The king was upset. He hesitated for a while and said, "But it is not so easy to deal with them, especially when they three are together."

The minister racked his brains and then said, "Well, send two peaches to them with the instructions that the two who have made greater contributions may take the peaches."

The plan was carried out accordingly.

No sooner had the peaches reached the three generals than they had words with each other. Each insisted that he had the right to get one, and the two who were nearer to the peaches, got one each. The third general at once flew into fury. He raised his voice, saying, "Who of you can match me? Now give back my peach!" With these words he drew out his sword and killed them.

Then he came to his senses. "What a shame, to kill two friend for two peaches!" he said, and the next moment he lay on the ground beside his two friends with his sword in his chest.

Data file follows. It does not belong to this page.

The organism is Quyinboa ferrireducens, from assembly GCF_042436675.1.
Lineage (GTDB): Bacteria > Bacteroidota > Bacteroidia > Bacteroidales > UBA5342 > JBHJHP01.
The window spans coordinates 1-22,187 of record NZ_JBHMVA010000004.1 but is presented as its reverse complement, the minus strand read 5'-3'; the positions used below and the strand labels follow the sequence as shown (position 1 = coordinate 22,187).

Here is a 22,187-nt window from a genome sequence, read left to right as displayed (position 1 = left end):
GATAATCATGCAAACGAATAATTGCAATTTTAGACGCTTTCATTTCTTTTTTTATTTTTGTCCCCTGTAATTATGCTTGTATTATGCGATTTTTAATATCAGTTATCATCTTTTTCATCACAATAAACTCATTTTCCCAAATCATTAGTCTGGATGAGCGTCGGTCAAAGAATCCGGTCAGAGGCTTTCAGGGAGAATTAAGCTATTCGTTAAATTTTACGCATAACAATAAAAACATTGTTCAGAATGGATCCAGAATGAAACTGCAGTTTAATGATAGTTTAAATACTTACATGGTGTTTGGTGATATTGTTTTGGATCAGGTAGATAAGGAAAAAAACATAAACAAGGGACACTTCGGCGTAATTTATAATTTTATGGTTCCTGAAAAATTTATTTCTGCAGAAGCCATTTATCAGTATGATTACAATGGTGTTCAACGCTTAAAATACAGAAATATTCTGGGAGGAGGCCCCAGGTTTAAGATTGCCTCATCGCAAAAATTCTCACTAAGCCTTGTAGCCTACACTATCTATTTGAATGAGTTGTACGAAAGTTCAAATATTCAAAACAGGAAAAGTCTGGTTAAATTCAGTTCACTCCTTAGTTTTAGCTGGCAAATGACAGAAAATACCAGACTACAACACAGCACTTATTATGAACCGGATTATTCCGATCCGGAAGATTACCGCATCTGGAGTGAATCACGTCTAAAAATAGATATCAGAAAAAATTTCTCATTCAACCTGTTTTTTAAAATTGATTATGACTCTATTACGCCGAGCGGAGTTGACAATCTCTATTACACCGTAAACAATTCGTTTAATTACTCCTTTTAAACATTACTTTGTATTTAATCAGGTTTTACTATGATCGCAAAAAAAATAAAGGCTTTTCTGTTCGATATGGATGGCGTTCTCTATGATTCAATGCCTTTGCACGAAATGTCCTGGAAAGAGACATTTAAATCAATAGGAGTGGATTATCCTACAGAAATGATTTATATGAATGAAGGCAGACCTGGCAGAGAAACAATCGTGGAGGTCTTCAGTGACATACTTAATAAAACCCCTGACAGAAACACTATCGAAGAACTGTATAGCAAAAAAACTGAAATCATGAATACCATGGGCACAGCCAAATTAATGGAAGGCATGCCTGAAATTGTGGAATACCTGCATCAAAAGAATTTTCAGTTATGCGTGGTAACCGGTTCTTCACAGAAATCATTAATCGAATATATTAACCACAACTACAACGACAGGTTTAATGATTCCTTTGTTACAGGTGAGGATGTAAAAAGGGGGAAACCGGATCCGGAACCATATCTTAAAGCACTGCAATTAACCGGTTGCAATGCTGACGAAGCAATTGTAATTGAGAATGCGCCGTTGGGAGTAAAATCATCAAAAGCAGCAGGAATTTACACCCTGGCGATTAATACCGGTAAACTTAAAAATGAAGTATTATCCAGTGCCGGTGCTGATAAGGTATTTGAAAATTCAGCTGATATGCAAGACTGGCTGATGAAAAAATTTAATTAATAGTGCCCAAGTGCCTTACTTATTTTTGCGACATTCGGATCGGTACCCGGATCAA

The Wild Goose and the Sparrow

Confucius had a son-in-law, Kung Yeh Chang, who understood birds. He built a pavilion in his garden, which was rich in flowers, trees, shrubs, and ponds, so that the birds loved to gather there. Thus he was able to spend many delightful hours near them, watching.

One day while Kung Yeh Chang was resting in his pavilion, a small housesparrow lit in a tree near-by and started to sing and chatter. A little later a wild goose dropped down by the pond for a drink. Hardly had he taken a sip when the little sparrow called out, "Who are you? Where are you going?"

To this the goose did not reply and the sparrow became angry and asked again, "Why do you consider me beneath your notice?" and still the goose did not answer. Then the little sparrow became furious and said in a loud, shrill voice, "Again I ask, who are you? Tell me or I will fly at you," and he put his head up, and spread his wings, and tried to look very large and fierce.